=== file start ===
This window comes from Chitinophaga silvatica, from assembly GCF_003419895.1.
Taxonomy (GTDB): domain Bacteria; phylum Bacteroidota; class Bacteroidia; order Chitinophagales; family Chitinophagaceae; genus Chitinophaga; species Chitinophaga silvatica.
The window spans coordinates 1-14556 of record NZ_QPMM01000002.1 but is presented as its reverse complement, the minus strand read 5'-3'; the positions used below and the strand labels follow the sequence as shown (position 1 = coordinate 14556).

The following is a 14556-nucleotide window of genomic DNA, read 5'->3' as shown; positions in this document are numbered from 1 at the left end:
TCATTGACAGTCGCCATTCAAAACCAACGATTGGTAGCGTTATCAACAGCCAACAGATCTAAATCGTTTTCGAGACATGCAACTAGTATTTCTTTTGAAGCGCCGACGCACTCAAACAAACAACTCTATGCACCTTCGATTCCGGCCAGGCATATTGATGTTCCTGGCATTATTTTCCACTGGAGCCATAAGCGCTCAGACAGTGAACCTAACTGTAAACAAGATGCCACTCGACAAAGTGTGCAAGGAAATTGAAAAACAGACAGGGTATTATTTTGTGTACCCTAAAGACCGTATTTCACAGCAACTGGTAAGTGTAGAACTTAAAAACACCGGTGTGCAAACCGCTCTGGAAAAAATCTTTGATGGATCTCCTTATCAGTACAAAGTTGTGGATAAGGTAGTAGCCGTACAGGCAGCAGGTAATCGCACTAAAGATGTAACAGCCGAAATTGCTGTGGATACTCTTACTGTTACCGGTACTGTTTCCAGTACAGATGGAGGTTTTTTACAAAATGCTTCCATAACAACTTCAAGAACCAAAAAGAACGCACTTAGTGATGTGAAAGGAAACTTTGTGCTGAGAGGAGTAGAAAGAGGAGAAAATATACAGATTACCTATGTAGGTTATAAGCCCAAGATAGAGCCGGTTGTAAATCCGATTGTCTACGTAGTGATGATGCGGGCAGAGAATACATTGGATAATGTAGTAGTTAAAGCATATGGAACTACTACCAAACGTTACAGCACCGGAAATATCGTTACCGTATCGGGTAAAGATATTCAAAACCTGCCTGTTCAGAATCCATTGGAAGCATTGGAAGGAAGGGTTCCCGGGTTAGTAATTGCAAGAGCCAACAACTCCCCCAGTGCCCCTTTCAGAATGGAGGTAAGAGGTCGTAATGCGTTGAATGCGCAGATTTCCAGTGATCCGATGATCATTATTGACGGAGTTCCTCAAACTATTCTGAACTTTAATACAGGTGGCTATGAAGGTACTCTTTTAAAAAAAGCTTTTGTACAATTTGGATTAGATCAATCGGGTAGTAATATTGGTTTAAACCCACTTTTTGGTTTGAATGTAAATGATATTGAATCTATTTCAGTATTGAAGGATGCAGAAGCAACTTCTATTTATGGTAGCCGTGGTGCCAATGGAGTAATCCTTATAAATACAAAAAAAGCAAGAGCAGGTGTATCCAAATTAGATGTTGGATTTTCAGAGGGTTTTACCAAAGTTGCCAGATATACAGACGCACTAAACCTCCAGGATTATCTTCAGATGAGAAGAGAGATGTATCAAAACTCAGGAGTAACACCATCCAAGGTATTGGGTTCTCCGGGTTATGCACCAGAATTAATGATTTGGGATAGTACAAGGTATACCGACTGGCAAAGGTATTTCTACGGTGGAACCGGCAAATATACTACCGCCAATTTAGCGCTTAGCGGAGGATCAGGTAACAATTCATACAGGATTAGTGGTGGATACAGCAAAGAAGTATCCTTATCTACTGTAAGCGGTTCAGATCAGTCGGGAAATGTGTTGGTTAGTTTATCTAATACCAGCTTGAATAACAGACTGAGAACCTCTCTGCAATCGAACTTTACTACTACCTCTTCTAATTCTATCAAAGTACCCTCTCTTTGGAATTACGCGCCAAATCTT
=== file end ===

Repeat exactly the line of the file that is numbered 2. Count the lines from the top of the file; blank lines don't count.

Taxonomy (GTDB): domain Bacteria; phylum Bacteroidota; class Bacteroidia; order Chitinophagales; family Chitinophagaceae; genus Chitinophaga; species Chitinophaga silvatica.